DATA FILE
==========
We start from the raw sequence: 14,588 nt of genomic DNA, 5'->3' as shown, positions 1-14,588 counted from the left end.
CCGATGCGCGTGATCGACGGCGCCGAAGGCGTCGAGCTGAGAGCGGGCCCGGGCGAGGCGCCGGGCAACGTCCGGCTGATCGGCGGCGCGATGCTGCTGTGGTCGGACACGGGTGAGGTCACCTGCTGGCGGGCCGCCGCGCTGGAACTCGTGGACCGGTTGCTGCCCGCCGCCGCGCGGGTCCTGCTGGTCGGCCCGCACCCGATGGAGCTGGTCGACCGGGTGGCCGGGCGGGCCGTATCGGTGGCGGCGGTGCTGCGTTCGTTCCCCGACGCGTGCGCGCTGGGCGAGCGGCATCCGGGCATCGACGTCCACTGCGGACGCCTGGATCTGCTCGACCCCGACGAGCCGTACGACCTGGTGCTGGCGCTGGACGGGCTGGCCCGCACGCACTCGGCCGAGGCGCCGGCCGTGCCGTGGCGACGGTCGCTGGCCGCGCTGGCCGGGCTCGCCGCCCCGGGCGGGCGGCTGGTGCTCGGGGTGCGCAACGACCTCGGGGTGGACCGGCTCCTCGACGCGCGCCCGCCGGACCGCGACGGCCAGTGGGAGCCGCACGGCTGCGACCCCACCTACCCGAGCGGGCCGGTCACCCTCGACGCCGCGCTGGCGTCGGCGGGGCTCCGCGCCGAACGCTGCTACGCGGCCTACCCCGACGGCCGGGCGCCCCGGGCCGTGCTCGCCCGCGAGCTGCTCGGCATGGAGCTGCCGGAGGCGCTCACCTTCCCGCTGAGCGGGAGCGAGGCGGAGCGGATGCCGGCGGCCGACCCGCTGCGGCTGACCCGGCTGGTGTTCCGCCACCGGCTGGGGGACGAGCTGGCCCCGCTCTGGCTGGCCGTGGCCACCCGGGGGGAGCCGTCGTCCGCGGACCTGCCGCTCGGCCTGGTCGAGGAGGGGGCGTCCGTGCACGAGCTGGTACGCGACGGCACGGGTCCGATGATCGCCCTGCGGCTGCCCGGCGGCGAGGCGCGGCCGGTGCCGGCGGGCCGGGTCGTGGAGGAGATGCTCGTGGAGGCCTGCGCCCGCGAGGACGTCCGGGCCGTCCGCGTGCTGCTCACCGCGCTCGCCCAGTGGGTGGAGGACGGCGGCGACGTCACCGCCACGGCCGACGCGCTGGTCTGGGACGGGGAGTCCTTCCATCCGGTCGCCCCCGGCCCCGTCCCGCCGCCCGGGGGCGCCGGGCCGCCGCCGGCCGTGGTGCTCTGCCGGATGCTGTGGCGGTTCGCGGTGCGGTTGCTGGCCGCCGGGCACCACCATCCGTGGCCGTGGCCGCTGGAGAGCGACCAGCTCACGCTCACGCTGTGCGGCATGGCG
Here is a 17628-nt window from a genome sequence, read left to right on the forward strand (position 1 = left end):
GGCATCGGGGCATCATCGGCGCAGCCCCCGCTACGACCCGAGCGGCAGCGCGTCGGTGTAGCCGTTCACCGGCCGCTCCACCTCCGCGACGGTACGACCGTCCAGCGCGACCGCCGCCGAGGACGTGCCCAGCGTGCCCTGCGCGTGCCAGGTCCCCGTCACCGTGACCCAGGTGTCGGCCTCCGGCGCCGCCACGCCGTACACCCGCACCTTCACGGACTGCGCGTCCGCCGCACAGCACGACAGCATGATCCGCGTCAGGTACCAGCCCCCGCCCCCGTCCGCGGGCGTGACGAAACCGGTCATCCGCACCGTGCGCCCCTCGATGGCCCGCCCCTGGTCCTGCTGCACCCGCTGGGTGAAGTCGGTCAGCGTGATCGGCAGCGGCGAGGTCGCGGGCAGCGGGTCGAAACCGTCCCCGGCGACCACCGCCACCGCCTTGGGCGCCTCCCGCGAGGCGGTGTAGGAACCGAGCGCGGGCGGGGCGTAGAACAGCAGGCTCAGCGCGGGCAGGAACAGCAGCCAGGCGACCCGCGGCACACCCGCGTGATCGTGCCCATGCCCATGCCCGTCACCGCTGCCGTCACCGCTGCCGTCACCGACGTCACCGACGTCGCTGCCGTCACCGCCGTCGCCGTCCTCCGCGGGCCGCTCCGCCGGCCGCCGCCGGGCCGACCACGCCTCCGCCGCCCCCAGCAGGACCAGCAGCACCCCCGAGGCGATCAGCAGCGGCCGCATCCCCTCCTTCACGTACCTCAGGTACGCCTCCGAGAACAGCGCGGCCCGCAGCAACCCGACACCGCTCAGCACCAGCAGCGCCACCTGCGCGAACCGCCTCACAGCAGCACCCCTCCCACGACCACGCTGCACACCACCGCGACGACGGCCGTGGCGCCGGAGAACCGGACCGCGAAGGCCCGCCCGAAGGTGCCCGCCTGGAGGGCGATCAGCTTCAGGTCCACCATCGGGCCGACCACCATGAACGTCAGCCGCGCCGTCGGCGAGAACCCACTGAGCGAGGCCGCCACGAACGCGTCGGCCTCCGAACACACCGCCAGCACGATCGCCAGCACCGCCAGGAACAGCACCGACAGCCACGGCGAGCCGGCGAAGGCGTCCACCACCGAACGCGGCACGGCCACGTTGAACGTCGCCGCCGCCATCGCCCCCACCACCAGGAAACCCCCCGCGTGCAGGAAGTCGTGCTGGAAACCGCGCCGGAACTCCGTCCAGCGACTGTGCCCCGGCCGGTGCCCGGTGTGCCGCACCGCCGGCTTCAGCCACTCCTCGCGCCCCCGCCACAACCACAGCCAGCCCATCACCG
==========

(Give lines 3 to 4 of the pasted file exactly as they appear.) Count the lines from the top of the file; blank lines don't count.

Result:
Here is a 17628-nt window from a genome sequence, read left to right on the forward strand (position 1 = left end):
GGCATCGGGGCATCATCGGCGCAGCCCCCGCTACGACCCGAGCGGCAGCGCGTCGGTGTAGCCGTTCACCGGCCGCTCCACCTCCGCGACGGTACGACCGTCCAGCGCGACCGCCGCCGAGGACGTGCCCAGCGTGCCCTGCGCGTGCCAGGTCCCCGTCACCGTGACCCAGGTGTCGGCCTCCGGCGCCGCCACGCCGTACACCCGCACCTTCACGGACTGCGCGTCCGCCGCACAGCACGACAGCATGATCCGCGTCAGGTACCAGCCCCCGCCCCCGTCCGCGGGCGTGACGAAACCGGTCATCCGCACCGTGCGCCCCTCGATGGCCCGCCCCTGGTCCTGCTGCACCCGCTGGGTGAAGTCGGTCAGCGTGATCGGCAGCGGCGAGGTCGCGGGCAGCGGGTCGAAACCGTCCCCGGCGACCACCGCCACCGCCTTGGGCGCCTCCCGCGAGGCGGTGTAGGAACCGAGCGCGGGCGGGGCGTAGAACAGCAGGCTCAGCGCGGGCAGGAACAGCAGCCAGGCGACCCGCGGCACACCCGCGTGATCGTGCCCATGCCCATGCCCGTCACCGCTGCCGTCACCGCTGCCGTCACCGACGTCACCGACGTCGCTGCCGTCACCGCCGTCGCCGTCCTCCGCGGGCCGCTCCGCCGGCCGCCGCCGGGCCGACCACGCCTCCGCCGCCCCCAGCAGGACCAGCAGCACCCCCGAGGCGATCAGCAGCGGCCGCATCCCCTCCTTCACGTACCTCAGGTACGCCTCCGAGAACAGCGCGGCCCGCAGCAACCCGACACCGCTCAGCACCAGCAGCGCCACCTGCGCGAACCGCCTCACAGCAGCACCCCTCCCACGACCACGCTGCACACCACCGCGACGACGGCCGTGGCGCCGGAGAACCGGACCGCGAAGGCCCGCCCGAAGGTGCCCGCCTGGAGGGCGATCAGCTTCAGGTCCACCATCGGGCCGACCACCATGAACGTCAGCCGCGCCGTCGGCGAGAACCCACTGAGCGAGGCCGCCACGAACGCGTCGGCCTCCGAACACACCGCCAGCACGATCGCCAGCACCGCCAGGAACAGCACCGACAGCCACGGCGAGCCGGCGAAGGCGTCCACCACCGAACGCGGCACGGCCACGTTGAACGTCGCCGCCGCCATCGCCCCCACCACCAGGAAACCCCCCGCGTGCAGGAAGTCGTGCTGGAAACCGCGCCGGAACTCCGTCCAGCGACTGTGCCCCGGCCGGTGCCCGGTGTGCCGCACCGCCGGCTTCAGCCACTCCTCGCGCCCCCGCCACAACCACAGCCAGCCCATCACCG